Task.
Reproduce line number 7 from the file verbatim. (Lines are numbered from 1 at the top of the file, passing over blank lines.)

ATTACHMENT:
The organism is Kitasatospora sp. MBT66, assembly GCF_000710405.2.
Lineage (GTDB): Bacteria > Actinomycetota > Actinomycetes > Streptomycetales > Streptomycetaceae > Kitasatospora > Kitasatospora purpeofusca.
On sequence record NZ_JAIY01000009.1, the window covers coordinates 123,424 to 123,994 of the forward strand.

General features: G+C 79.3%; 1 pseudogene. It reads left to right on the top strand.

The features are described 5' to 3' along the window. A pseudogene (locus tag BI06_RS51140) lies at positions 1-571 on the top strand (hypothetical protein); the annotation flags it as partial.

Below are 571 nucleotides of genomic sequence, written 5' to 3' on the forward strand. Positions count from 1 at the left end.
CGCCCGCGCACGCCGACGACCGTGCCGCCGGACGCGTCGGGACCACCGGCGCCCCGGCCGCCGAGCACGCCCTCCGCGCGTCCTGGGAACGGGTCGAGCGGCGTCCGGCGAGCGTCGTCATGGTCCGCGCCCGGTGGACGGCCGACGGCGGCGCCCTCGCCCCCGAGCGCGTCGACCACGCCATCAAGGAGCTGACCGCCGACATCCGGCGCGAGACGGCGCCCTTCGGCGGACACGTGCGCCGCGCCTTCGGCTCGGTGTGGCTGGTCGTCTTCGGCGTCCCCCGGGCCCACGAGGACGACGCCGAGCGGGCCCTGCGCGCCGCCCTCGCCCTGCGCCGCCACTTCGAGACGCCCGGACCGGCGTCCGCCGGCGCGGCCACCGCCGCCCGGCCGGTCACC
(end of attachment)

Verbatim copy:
CGCCCGCGCACGCCGACGACCGTGCCGCCGGACGCGTCGGGACCACCGGCGCCCCGGCCGCCGAGCACGCCCTCCGCGCGTCCTGGGAACGGGTCGAGCGGCGTCCGGCGAGCGTCGTCATGGTCCGCGCCCGGTGGACGGCCGACGGCGGCGCCCTCGCCCCCGAGCGCGTCGACCACGCCATCAAGGAGCTGACCGCCGACATCCGGCGCGAGACGGCGCCCTTCGGCGGACACGTGCGCCGCGCCTTCGGCTCGGTGTGGCTGGTCGTCTTCGGCGTCCCCCGGGCCCACGAGGACGACGCCGAGCGGGCCCTGCGCGCCGCCCTCGCCCTGCGCCGCCACTTCGAGACGCCCGGACCGGCGTCCGCCGGCGCGGCCACCGCCGCCCGGCCGGTCACC